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Remember the Mothers: The Safe Motherhood Quilt Project

Callister, Lynn, Clark, PhD, RN, FAAN

MCN: The American Journal of Maternal/Child Nursing: May/June 2018 - Volume 43 - Issue 3 - p 174
doi: 10.1097/NMC.0000000000000424
ONGOING COLUMNS: Global Health and Nursing

The Safe Motherhood Quilt Project, was generated to honor women in the United States who lost their lives during the childbirth process over the past thirty-five years. Our global health and nursing expert, Dr. Callister, explains the nature and importance of this project.

Lynn Clark Callister is a Professor Emerita, College of Nursing, Brigham Young University, Provo, UT, and an Editorial Board Member of MCN. Dr. Callister can be reached via e-mail at Callister-lynn@comcast.net

The author declares no conflicts of interest.

Maternal mortality in the United States has increased rather than decreased in recent years, which is of serious concern (MacDorman, Declercq, Cabral, & Morton, 2016). A creative ongoing initiative may be helpful in highlighting this important issue by raising public awareness of the tragedy of maternal deaths. A nonprofit organization, the Safe Motherhood Quilt Project, was generated to honor women who lost their lives over the past 35 years (since 1982) as a result of pregnancy-related causes (http://rememberthemothers.org/). These deaths are documented by an obituary, death certificate, or a relative or witnesses account. According to the Web site, “the quilt is a voice for women who can no longer speak for themselves.” The quilt squares include some of the following women:

  • Christine Bolden was 26 years old when she passed away in 2012 following suffering a cerebral aneurysm. She was kept on a respiratory for a month to save her twin sons Nicholas and Alexander. This mother had two other children.
  • Carlene Mossman was 40 years old when she had an amniotic fluid embolism during the birth of her seventh child.
  • Ama Thomas had a missed abortion at 20 months gestation, resulting in disseminated intravascular coagulation with fatal complications. She had four other children.
  • Angela Wilburn was 28 years old when she was pregnant with her eighth and ninth children. Her labor was induced and she gave birth vaginally to her son Rodney but when the second son's umbilical cord prolapsed, she had a cesarean birth. She bled profusely, resulting in having a hysterectomy. Because she was a Jehovah's Witness, she refused a blood transfusion and subsequently passed away.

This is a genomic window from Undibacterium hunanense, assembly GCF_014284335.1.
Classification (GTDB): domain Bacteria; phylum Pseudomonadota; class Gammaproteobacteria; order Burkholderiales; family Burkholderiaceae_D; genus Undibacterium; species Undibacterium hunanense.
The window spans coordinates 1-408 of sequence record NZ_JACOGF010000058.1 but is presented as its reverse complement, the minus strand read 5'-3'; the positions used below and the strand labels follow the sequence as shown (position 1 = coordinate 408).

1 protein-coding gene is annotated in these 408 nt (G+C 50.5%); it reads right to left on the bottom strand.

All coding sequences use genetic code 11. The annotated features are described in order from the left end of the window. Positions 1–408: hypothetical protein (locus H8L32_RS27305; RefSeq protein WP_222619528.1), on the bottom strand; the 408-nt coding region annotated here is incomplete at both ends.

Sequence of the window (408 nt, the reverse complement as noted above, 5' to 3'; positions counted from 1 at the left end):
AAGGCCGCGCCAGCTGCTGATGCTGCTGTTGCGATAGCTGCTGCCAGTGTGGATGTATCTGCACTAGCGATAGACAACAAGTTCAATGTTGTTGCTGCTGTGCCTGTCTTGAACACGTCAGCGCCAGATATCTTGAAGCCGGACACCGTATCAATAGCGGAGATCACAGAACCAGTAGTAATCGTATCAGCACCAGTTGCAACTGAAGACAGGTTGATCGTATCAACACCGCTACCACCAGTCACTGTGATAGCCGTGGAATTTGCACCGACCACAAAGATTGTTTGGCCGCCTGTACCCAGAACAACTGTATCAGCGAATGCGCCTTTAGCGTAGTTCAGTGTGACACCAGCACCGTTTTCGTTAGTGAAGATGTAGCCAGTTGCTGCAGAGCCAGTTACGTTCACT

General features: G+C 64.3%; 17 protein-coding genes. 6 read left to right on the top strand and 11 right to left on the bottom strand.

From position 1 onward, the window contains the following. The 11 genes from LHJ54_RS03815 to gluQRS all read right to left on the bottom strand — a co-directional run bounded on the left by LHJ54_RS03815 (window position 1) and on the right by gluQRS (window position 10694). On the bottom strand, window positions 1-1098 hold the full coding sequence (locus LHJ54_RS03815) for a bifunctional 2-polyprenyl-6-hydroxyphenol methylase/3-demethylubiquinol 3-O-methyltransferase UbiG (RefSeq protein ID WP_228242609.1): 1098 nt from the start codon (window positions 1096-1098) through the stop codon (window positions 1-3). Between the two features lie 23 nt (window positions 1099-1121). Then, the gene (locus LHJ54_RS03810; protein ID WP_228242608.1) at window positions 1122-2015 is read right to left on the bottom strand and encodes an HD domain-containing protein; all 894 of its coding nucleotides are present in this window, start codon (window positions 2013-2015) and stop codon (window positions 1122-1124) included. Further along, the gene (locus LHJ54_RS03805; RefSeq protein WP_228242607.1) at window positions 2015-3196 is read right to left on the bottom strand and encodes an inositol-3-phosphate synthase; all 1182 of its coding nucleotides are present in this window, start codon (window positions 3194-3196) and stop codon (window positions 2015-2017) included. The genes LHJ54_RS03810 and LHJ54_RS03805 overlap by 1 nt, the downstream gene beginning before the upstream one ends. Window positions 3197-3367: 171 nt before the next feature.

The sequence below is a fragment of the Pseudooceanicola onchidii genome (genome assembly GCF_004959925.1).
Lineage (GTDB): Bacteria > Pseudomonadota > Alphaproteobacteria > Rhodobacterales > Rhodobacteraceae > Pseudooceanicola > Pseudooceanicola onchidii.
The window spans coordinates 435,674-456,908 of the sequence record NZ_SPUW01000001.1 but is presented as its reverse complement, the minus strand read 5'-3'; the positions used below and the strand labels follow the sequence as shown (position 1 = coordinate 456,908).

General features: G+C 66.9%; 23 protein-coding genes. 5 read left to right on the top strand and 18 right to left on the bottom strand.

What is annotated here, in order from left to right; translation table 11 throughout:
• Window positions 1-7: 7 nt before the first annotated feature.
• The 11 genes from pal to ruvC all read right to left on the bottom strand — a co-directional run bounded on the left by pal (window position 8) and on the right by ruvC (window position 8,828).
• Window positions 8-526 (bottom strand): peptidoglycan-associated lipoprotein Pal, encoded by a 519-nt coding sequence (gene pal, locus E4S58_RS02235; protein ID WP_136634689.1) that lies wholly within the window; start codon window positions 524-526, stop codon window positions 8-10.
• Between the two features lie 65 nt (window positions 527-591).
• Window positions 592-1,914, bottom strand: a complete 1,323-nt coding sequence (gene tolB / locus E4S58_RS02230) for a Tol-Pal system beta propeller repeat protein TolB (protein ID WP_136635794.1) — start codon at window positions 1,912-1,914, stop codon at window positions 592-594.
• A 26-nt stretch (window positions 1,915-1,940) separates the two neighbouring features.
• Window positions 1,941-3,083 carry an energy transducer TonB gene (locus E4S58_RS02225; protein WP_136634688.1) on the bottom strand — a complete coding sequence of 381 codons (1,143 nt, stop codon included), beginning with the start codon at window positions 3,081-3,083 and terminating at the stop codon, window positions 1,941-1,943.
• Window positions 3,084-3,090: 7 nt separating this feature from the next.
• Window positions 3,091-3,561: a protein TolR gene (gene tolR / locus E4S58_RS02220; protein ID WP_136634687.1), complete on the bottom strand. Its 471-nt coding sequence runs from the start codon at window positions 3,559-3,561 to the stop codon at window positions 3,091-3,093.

• Cindy Wilson, 37 years old sergeant in the United States Air Force, died in 2007 12 hours after having a cesarean birth, during which a uterine artery was severed, causing massive internal bleeding. Her newborn daughter survived.
  • Becky Zaleswki, 38 years old, died in 2007 with her obituary noting that she died as a result of a stroke just after giving birth. Her son survived.

The quilt has more than 200 uniquely designed blocks in over 10 panels. The quilt pieces are 16 in. horizontally by 12 in. vertically, with a margin of at least 1 in. on all sides. Quilt squares can be submitted to The Safe Motherhood Quilt Project, 2276 Clematis Street, Sarasota, FL 34239. The following should be enclosed in order for the pieces to be considered to be part of the quilt: a newspaper obituary, copy of death certificate, and/or relative or friend's written account. Volunteers will help create quilt pieces for those who would like to participate.

These panels have been exhibited in the United States and globally at hospitals, clinics, conferences, libraries, and special events. A virtual quilt is being generated so that these women can be honored and remembered.

The Confidential Enquiry into Maternal Deaths (CEMD) in the United Kingdom (UK) is an initiative, which analyzes all maternal deaths implemented in 1952. This initiative has resulted in multiple publications such as one documenting perinatal outcomes among migrant mothers in the UK (Puthussery, 2016). Maternal mortality rates have dropped from 90 per 100,000 women giving birth in 1952 to 10 per 1000,000 in 2014 (https://www.npeu.ok.ac.jk...UK%20Maternal%20Report%202016%20-%20wesite.pdf).

In the United States, the use of predictive models is proposed in an effort to reduce maternal morbidity and mortality (Levinson, Miranda, & Rojas-Suarez, 2017). A powerful combination of the provision of artistic efforts such as the Safe Motherhood Quilt Project honoring the lives of mothers lost, and use of initiatives such as the CEMD and prognostic models in childbearing women that predict maternal mortality are essential.

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References

Levinson A., Miranda J., Rojas-Suarez J. A. (2017). Predictors of maternal mortality and prognostic models in obstetric patients. Seminars in Respiratory and Critical Care Medicine, 38(2), 191–200. doi:10.1055/s-0037-1602244
MacDorman M. F., Declercq E., Cabral H., Morton C. (2016). Recent increases in the U.S. maternal mortality rate: Disentangling trends from measurement issues. Obstetrics and Gynecology, 128(3), 447–455. doi:10.1097/AOG.0000000000001556
Puthussery S. (2016). Perinatal outcomes among migrant mothers in the United Kingdom. Best Practice and Research Clinical Obstetrics and Gynecology, 32, 39–49. doi:10.1016/j.bpobgyn.2015.09.003
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